Apart from having seen Lincoln Memorial on US coins and the $5 bill, I had walked past the memorial on several occasions. On a freezing day in February, I decided to re-visit and pay closer attention to this important monument. When I approach from the north, and walk around the white building, I spot fences on the eastern side: it turns out works are being carried out. Once at the base of the monument, I get a close look at the rectangular building with its classic, Greek feel, with its characteristic Doric columns, giving it the look of a temple. I have a better look at the friezes. On the lower one, the 36 states in the Union during Lincoln's presidency are listed, while the upper frieze contains the 48 states of the Union at the time of the inauguration of the monument in 1922.
When I walk around the southern side of the monument, the familiar view of the National Mall comes into sight: the needle of the Obelisk, the reflecting pool and, a little further away, the dome of the Capitol. I walk the wide steps taking me up to the shrine itself. I now see that there are works underway here as well: it is not possible to walk the platform surrounding the monument. I walk into the large hall, where Abraham Lincoln looks down on me, and the others around me, with a serious face, his arms resting on the armrest of his giant chair. On the north and south side, I find quotes of famous speeches of the 16th President: his second inaugural speech and his Gettysburg address. Below the monument, I find a small museum where more quotes from famous speeches are represented, as well as some more information about the significance of Lincoln for overcoming the racial divide within the US. It is no coincidence, then, that Martin Luther King delivered his famous I have a Dream speech on the steps of Lincoln Memorial; in fact, the exact spot where he stood while delivering his speech is marked with an engraving of those words.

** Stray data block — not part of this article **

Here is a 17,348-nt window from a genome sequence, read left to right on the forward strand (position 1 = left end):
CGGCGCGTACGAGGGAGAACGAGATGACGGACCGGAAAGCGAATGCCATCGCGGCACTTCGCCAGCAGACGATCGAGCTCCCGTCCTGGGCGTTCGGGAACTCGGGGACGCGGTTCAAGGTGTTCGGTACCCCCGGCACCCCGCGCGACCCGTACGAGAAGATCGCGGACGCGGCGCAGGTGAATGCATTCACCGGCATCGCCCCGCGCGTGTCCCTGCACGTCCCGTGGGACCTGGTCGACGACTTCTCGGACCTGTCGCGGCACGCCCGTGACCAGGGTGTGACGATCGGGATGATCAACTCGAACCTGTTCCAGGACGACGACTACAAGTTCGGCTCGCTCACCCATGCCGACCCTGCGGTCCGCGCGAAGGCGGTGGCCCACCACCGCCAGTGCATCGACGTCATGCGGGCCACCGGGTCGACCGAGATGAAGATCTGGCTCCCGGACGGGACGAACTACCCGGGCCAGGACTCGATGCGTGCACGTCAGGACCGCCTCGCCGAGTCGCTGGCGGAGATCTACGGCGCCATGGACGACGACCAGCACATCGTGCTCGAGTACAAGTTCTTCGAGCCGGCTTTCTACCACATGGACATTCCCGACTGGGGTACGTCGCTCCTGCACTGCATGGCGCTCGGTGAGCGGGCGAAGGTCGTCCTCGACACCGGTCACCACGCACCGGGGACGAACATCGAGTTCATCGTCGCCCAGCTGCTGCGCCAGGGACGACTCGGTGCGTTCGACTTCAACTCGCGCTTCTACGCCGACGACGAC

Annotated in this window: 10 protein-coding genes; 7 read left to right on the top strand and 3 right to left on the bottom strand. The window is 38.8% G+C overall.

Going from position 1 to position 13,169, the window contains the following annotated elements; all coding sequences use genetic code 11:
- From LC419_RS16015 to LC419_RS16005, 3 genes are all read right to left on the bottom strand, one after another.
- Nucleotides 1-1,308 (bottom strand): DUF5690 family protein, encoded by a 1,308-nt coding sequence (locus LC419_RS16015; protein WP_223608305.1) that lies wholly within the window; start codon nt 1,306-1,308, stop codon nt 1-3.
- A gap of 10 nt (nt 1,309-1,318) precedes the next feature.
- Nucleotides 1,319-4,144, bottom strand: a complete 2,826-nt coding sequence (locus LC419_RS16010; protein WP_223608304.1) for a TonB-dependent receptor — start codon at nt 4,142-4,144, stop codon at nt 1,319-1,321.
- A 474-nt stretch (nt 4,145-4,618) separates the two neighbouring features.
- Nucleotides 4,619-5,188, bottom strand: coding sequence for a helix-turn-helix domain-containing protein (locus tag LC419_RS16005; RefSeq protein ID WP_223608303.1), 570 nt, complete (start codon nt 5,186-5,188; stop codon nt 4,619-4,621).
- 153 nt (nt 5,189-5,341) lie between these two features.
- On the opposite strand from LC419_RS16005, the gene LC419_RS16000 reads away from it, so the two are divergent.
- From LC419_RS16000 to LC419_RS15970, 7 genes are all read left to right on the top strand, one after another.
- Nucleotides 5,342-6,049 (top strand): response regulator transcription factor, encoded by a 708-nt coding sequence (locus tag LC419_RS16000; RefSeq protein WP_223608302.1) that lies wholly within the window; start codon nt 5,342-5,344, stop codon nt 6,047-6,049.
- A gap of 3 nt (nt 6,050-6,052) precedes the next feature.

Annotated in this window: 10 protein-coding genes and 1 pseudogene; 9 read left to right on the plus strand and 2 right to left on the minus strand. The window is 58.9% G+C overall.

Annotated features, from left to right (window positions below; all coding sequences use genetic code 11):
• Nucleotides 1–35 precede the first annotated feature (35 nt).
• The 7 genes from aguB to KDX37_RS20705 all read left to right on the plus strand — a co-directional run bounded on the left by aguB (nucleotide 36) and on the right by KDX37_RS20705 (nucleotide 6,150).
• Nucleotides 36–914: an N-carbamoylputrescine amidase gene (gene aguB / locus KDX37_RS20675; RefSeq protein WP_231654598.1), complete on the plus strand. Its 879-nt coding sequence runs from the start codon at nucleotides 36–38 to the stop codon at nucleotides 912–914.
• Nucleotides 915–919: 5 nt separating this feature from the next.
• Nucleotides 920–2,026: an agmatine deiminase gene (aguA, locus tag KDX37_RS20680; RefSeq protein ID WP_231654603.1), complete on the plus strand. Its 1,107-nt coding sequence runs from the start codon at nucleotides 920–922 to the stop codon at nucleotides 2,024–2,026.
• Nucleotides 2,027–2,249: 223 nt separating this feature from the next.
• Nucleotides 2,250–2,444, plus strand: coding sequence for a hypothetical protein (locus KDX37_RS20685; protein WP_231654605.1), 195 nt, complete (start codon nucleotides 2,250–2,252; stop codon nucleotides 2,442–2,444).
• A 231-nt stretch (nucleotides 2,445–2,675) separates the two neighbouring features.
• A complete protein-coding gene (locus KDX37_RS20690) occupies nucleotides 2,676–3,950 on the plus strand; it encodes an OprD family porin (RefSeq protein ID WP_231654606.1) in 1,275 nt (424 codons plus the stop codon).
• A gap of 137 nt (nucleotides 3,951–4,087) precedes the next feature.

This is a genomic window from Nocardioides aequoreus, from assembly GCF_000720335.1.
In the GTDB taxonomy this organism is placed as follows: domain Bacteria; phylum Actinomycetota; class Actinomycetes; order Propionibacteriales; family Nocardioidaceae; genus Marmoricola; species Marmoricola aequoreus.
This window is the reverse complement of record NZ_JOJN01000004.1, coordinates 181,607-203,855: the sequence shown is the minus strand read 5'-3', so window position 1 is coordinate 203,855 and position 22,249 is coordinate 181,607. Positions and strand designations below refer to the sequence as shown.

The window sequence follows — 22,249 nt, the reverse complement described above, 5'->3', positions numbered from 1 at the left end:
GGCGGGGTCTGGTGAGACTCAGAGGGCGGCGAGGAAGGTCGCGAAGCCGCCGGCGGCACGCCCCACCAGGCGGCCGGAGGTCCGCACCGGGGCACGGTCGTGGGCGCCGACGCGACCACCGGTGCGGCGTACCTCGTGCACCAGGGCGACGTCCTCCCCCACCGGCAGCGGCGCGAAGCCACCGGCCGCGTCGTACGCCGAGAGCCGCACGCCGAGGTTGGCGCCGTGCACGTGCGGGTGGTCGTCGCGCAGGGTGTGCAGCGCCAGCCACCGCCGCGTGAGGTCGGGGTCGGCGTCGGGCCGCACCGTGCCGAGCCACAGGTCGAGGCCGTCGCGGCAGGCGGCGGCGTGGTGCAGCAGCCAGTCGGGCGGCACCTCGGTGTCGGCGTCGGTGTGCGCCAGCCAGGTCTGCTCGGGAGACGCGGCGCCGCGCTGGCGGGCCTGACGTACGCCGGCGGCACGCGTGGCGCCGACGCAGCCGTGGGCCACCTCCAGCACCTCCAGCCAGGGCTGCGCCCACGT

After warming up in the museum, it is time to go outside again. I walk down the steps towards the Reflecting Pool, and then around the water to see the Lincoln Memorial reflected. When I turn around at the far side, the classic building suddenly looks small. There are few other people around, braving the cold. Back at the steps of the monument, I notice the sun disappearing behind it, and walk to the other side again. The last rays of sunlight turn the white monument pink. After warming up again in the museum, the dark blue light outside is turning black, and the spotlights turn the columns bright white again. The memorial now stands out in the night, which somehow makes it seem even bigger than it already is. Inside, the statue of Abraham Lincoln looks very solemn now. I walk back to the far side of the Reflecting Pool, where I see the bright monument doubled in the water. Even nearly a hundred years after its inauguration, Lincoln Memorial still stands strong as one of the most remarkable buildings of the capital city.
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